Nadya, a 13-year-old angelic-looking waif from Siberia, is deemed a could-be hit for the Japanese market following one of these searches, so she leaves her extremely tight-knit, financially challenged family and departs for Tokyo in hopes of making a name for herself and sending home some cash to her family. Modeling was what she was always going to do, according to her mother. But little did she or her mother know that no one would be there to help Nadya on arrival in Tokyo or that she'd share a rather derelict excuse for an apartment with another young Russian model who also was promised at least two well-paying jobs during her stint in Japan's capital.
Unsavory stories about model housing and going off to a foreign land only to come back with a few photos, no earnings, and more debt than the model left with have been told before. In 2003, Channel 4 in the UK aired the documentary This Model Life, which contrasted the life of the successful British model Erin O'Connor with newcomers Anna and Ruth, the latter of whom suffered all the same letdowns. However, the unique and completely unsettling aspect of Girl Model is that through interviews and careful observation, Redmon and Sabin manage to get the modeling industry figures in question to expose their own dysfunction, which ultimately colors their young talent's foray into the fashion world.
Arbaugh, credited as a creative consultant on the film, supplied the filmmakers with footage of herself that she recorded as a young model in the 1990s. She seemed to loathe the industry then and doesn't talk about it fondly now, but demonstrates an unnerving detachment when it comes to roping naïve girls into modeling in parts of the world where Arbaugh admits that the profession is easily confused with prostitution. Then there's the male agent who insists that he's so intent on protecting new models that he takes them on a field trip to the morgue so they can see first hand where making the wrong decisions will land them. Taking the girls under his wing and showing them how to take care of themselves, he claims, is part of his calling. Unfortunately, neither he nor Arbaugh--or anyone of age--is ever around Nadya when she's lost, forced to borrow money off her roommate, or having an impossible time calling home.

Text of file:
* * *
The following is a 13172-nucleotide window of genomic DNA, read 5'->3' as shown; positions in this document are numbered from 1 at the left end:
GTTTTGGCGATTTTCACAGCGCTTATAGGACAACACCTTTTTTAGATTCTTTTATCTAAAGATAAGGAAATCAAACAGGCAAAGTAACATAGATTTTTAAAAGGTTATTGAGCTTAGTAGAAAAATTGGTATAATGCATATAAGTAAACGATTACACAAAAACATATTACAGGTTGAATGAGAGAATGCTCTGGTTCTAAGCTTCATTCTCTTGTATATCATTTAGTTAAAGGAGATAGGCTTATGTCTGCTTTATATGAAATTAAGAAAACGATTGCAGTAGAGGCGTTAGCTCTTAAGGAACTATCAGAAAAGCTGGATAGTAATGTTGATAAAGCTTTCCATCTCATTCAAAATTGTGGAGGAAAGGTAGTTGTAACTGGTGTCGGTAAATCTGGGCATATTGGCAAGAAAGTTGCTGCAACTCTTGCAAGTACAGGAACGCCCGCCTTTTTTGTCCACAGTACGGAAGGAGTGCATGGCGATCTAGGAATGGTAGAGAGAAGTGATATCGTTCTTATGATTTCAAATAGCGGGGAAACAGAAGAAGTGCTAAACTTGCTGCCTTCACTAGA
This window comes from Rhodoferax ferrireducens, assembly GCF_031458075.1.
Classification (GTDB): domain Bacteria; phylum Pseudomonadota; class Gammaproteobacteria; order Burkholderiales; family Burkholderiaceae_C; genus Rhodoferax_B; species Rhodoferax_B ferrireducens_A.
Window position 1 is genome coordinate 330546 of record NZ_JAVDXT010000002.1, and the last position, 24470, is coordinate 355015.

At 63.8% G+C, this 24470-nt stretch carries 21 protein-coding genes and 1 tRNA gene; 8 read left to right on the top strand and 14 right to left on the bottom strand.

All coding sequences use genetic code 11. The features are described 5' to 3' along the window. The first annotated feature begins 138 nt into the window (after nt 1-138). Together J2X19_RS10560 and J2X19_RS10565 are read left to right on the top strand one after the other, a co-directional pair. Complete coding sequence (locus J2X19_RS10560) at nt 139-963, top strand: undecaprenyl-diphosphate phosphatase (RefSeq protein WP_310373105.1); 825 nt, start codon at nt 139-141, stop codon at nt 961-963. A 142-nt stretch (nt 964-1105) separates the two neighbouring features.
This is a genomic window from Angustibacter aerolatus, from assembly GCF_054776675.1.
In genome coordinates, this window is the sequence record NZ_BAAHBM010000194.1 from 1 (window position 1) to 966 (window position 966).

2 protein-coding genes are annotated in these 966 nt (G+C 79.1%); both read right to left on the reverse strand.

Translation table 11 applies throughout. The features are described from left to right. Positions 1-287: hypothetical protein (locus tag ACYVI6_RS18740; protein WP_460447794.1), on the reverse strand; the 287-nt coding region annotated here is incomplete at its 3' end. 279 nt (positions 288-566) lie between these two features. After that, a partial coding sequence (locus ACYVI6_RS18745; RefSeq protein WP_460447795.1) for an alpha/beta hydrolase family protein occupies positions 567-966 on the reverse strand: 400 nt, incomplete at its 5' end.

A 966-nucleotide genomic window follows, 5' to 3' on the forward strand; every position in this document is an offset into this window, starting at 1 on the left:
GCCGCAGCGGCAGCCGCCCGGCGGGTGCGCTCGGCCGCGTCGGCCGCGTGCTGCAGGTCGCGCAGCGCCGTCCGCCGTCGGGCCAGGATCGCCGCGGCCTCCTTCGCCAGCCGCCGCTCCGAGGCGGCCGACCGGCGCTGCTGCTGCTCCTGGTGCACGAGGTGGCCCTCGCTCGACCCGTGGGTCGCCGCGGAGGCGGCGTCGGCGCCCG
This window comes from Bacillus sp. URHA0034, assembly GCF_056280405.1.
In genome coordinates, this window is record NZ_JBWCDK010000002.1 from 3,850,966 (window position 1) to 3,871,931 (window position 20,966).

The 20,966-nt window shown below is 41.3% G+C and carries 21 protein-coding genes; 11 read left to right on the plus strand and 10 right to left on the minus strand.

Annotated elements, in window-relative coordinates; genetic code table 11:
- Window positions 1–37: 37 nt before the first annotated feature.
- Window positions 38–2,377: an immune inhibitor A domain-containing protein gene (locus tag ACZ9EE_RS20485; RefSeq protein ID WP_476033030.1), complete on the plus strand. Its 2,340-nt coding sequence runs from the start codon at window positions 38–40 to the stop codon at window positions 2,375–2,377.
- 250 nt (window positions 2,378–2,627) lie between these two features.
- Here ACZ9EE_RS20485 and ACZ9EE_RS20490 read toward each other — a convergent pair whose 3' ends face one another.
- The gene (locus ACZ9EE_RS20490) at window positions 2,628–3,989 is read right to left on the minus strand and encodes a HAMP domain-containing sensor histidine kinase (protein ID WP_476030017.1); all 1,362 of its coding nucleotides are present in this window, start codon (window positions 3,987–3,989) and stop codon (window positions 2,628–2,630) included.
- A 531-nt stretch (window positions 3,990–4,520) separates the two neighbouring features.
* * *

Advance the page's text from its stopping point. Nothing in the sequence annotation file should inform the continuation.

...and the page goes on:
Although Girl Model is an eye-opening film that successfully contradicts the glitz of Elite New Face and its modeling contest counterparts, it leaves a trail a question marks at the very point one wants answers. If Japan is a hotbed for girls barely in their teens to "launch" their modeling careers, why aren't agencies working in that market more strictly regulated? Do girls at the Elites and Fords of the world endure such tribulations when they're working to get their first jobs, or are these circumstances unique to smaller agencies that use independent scouts around the world? How is Arbaugh, who not only shows the filmmakers the two unclothed baby dolls (she dissected their sibling) she keeps in her large Connecticut home, but also a cyst she had removed, allowed to continue working as a mentor to young girls? It's clear that Girl Model has an important purpose, and it does an excellent job at shedding light on an industry veiled in glamour. But something so incredibly shady needs to be investigated much further to truly benefit future legions of hopeful starlets who have no idea what they're getting into.